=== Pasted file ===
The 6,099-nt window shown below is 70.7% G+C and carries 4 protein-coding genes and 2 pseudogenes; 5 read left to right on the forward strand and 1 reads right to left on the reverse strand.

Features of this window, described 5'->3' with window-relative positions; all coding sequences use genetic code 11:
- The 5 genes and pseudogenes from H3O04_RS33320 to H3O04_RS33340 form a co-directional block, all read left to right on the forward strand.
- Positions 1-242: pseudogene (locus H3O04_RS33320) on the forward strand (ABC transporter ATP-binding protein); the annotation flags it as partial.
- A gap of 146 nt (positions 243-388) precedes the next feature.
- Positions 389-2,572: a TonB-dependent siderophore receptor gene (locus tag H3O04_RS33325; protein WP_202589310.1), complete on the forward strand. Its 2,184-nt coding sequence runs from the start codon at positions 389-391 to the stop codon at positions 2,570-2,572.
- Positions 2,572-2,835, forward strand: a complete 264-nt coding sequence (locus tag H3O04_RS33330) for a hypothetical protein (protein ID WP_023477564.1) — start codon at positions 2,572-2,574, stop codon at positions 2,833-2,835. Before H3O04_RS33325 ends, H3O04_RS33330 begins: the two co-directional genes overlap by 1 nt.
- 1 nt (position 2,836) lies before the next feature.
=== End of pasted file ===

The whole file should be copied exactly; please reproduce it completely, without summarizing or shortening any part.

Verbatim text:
The 6,099-nt window shown below is 70.7% G+C and carries 4 protein-coding genes and 2 pseudogenes; 5 read left to right on the forward strand and 1 reads right to left on the reverse strand.

Features of this window, described 5'->3' with window-relative positions; all coding sequences use genetic code 11:
- The 5 genes and pseudogenes from H3O04_RS33320 to H3O04_RS33340 form a co-directional block, all read left to right on the forward strand.
- Positions 1-242: pseudogene (locus H3O04_RS33320) on the forward strand (ABC transporter ATP-binding protein); the annotation flags it as partial.
- A gap of 146 nt (positions 243-388) precedes the next feature.
- Positions 389-2,572: a TonB-dependent siderophore receptor gene (locus tag H3O04_RS33325; protein WP_202589310.1), complete on the forward strand. Its 2,184-nt coding sequence runs from the start codon at positions 389-391 to the stop codon at positions 2,570-2,572.
- Positions 2,572-2,835, forward strand: a complete 264-nt coding sequence (locus tag H3O04_RS33330) for a hypothetical protein (protein ID WP_023477564.1) — start codon at positions 2,572-2,574, stop codon at positions 2,833-2,835. Before H3O04_RS33325 ends, H3O04_RS33330 begins: the two co-directional genes overlap by 1 nt.
- 1 nt (position 2,836) lies before the next feature.